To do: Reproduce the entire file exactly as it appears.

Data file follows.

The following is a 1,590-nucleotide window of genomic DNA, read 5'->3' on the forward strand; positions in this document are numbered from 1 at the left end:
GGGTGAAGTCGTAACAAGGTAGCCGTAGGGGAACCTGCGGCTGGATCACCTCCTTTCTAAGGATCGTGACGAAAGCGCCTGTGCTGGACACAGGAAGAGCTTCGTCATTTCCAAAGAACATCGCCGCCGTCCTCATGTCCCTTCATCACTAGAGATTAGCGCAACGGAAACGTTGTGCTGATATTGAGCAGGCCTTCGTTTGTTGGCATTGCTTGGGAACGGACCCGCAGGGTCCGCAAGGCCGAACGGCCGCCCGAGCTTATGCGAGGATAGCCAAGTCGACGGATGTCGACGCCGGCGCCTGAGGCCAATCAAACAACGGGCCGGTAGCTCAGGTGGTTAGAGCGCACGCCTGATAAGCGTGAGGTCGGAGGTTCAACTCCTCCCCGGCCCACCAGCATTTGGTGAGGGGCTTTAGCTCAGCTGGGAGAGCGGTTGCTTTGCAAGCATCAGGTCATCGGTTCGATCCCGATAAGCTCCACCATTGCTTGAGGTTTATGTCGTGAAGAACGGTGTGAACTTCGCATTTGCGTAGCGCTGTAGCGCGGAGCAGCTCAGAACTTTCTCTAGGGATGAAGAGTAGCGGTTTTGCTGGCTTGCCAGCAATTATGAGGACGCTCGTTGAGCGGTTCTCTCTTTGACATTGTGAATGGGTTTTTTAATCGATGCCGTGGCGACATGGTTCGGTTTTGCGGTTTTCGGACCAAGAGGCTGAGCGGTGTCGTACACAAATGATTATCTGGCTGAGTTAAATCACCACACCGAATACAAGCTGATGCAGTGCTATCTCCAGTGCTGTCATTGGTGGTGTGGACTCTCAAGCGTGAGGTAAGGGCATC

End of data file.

The following is a 1,590-nucleotide window of genomic DNA, read 5'->3' on the forward strand; positions in this document are numbered from 1 at the left end:
GGGTGAAGTCGTAACAAGGTAGCCGTAGGGGAACCTGCGGCTGGATCACCTCCTTTCTAAGGATCGTGACGAAAGCGCCTGTGCTGGACACAGGAAGAGCTTCGTCATTTCCAAAGAACATCGCCGCCGTCCTCATGTCCCTTCATCACTAGAGATTAGCGCAACGGAAACGTTGTGCTGATATTGAGCAGGCCTTCGTTTGTTGGCATTGCTTGGGAACGGACCCGCAGGGTCCGCAAGGCCGAACGGCCGCCCGAGCTTATGCGAGGATAGCCAAGTCGACGGATGTCGACGCCGGCGCCTGAGGCCAATCAAACAACGGGCCGGTAGCTCAGGTGGTTAGAGCGCACGCCTGATAAGCGTGAGGTCGGAGGTTCAACTCCTCCCCGGCCCACCAGCATTTGGTGAGGGGCTTTAGCTCAGCTGGGAGAGCGGTTGCTTTGCAAGCATCAGGTCATCGGTTCGATCCCGATAAGCTCCACCATTGCTTGAGGTTTATGTCGTGAAGAACGGTGTGAACTTCGCATTTGCGTAGCGCTGTAGCGCGGAGCAGCTCAGAACTTTCTCTAGGGATGAAGAGTAGCGGTTTTGCTGGCTTGCCAGCAATTATGAGGACGCTCGTTGAGCGGTTCTCTCTTTGACATTGTGAATGGGTTTTTTAATCGATGCCGTGGCGACATGGTTCGGTTTTGCGGTTTTCGGACCAAGAGGCTGAGCGGTGTCGTACACAAATGATTATCTGGCTGAGTTAAATCACCACACCGAATACAAGCTGATGCAGTGCTATCTCCAGTGCTGTCATTGGTGGTGTGGACTCTCAAGCGTGAGGTAAGGGCATC